At Xinja, we’re excited to support Australians in increasing their savings. Watch this space for when bank accounts launch (subject to regulatory approval). Until then we have curated some common savings methods below!


Common savings rules of thumb


50-30-20 rule

One of the most popular budgeting methods often talked about is the 50/30/20 budget as popularized by US Senator Elizabeth Warren in her book “All Your Worth: The Ultimate Lifetime Money Plan.” This budget stipulates that you should divide your after-tax income so that:

  • 50% is allocated towards your needs, such as fixed living expenses
  • 30% is allocated towards your wants – everything you spend money on that is non-essential
  • 20%  is allocated towards savings and investments

The Serviette Strategy from the Barefoot investor

Scott Pape of the Barefoot investor advises a different split to 50/30/20 in his ‘Serviette Strategy’. Pape stipulates the following allocations would be set up as automatic transfers:

  • 60% allocated to daily living expenses
  • Blow Bucket: 10% for growth, 10% for the occasional splurge and 20% to fight financial fires as safety money

Cut down your vices

Do you smoke? Drink? Have an addiction to coffee? Whatever your vice, make a conscious effort to cut back. Healthy and wealthy – a double benefit!
Source #3 of Canstar’s 101 Easy Ways To Save Money in 2019, is cutting back on vices

Make a public stance to your closest ones

ASIC’s Moneysmart shares some techniques used by confident savers:

  1. Set a specific savings target to work towards
  2. Have a clear savings plan
  3. Regularly review your progress
  4. Set a specific time frame to achieve your goal

Tell your family and friends about your goal – although we know being open about finances can be a taboo for some people, so an alternative may be writing your goal down and sticking it somewhere visible to you every day

“People who review, remind themselves and publicly commit to their savings goals are more likely to achieve them.”


Try a 5:2 cleanse

For two days a week, Women’s Health Magazine recommends practising the discipline of sticking to only two expenses – transport and food. There’s something smug – and savings-enhancing – about a zero-extra-spend day. If restraint doesn’t come easily (or at all), try loading your Xinja card every day/week with your budget and getting into the discipline of tracking your daily spend in the app as often as you check your Instagram 😉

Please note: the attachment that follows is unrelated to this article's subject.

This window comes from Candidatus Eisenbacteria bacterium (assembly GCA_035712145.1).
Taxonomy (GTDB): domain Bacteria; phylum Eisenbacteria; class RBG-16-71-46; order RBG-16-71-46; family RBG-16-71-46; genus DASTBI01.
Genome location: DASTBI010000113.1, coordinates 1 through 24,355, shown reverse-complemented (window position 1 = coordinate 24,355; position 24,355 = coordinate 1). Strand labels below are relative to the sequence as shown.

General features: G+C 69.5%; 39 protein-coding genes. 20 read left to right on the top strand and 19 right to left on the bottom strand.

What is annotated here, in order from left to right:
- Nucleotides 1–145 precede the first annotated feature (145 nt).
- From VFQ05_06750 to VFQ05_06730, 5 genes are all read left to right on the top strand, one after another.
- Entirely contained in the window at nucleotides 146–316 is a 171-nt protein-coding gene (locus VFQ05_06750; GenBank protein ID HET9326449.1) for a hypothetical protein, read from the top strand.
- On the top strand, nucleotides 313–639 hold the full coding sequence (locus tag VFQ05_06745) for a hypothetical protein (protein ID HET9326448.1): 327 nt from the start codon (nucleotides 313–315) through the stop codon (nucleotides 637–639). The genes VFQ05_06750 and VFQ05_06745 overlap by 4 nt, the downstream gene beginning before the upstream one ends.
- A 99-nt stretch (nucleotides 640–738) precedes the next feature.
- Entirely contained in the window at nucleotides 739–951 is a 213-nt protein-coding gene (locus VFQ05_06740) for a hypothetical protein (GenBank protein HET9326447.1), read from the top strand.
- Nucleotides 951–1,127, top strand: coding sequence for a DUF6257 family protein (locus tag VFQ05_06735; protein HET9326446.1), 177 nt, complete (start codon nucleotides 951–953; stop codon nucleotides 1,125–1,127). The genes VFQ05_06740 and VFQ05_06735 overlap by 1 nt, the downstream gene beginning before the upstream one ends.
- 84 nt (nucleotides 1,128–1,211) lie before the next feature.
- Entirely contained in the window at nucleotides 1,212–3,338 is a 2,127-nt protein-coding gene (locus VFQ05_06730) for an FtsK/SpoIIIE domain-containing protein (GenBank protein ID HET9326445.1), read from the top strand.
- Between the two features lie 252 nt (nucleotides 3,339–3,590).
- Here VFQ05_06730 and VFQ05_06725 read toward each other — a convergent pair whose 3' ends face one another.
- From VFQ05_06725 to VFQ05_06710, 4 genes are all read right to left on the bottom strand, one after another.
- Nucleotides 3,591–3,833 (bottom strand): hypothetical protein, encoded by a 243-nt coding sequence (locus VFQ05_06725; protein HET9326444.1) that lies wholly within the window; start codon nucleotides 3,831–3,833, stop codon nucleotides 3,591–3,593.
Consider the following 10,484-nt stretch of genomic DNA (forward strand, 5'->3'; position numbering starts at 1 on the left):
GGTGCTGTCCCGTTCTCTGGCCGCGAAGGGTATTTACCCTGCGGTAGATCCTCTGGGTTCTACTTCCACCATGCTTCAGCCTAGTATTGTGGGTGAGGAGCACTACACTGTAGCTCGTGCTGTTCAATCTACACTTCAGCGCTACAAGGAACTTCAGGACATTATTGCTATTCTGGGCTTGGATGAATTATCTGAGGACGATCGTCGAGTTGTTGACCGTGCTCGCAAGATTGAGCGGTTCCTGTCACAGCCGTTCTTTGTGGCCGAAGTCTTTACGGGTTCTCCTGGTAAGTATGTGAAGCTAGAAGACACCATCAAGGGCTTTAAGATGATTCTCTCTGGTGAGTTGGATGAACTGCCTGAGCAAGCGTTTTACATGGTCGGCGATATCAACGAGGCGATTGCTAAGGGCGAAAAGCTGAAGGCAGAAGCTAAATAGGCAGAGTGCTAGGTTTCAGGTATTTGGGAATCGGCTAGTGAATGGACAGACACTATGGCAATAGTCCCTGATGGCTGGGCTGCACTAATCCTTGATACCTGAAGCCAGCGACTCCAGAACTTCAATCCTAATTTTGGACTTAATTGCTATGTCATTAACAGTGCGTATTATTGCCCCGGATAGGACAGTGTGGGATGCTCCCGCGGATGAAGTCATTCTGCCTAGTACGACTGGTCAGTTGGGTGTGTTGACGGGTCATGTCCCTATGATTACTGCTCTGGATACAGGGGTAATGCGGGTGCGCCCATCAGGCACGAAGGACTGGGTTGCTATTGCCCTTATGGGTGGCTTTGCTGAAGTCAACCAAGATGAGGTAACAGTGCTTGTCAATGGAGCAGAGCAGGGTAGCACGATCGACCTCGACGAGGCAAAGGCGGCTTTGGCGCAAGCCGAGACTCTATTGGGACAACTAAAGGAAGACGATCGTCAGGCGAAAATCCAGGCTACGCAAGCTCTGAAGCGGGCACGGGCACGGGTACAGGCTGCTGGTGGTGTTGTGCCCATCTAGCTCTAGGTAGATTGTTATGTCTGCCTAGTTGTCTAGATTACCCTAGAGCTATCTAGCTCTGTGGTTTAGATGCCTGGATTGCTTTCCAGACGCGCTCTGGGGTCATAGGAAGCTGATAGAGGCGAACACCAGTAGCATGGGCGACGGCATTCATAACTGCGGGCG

Mindful spending

Rooted in the trend of mindfulness which means “focusing on one’s awareness in the present moment,” mindful spending is consciously thinking about your purchases, according to Mozo. Reflect on each purchase. First and foremost, identify the times you have impulse spent and ask yourself “why?” Perhaps you’re a little too tired and hungry while grocery shopping? Or sitting on the lounge bored while browsing online stores? Did this bring me joy or regret?

Create your own carrots

And one from the Xinja Nudge Unit, if reviewing your finances is still a daunting chore, set yourself other rewards as you make strides e.g. gift yourself the next Netflix show when you’ve spent 30 mins assessing and tweaking your budget. You’ll feel more motivated when you’ve unlocked a reward! And don’t forget to celebrate the small wins. Your future self will thank you.


What do you think? Have you got any other ways to save? What works for you? Join the conversation here. Tell us your thoughts and ideas at our forum

Sarah May is Marketing and Community Lead at Xinja.

The content above does not represent any form of advice and Xinja has obviously not considered your individual circumstances in preparing this. It is simply a few thoughts on savings techniques to get the conversation started.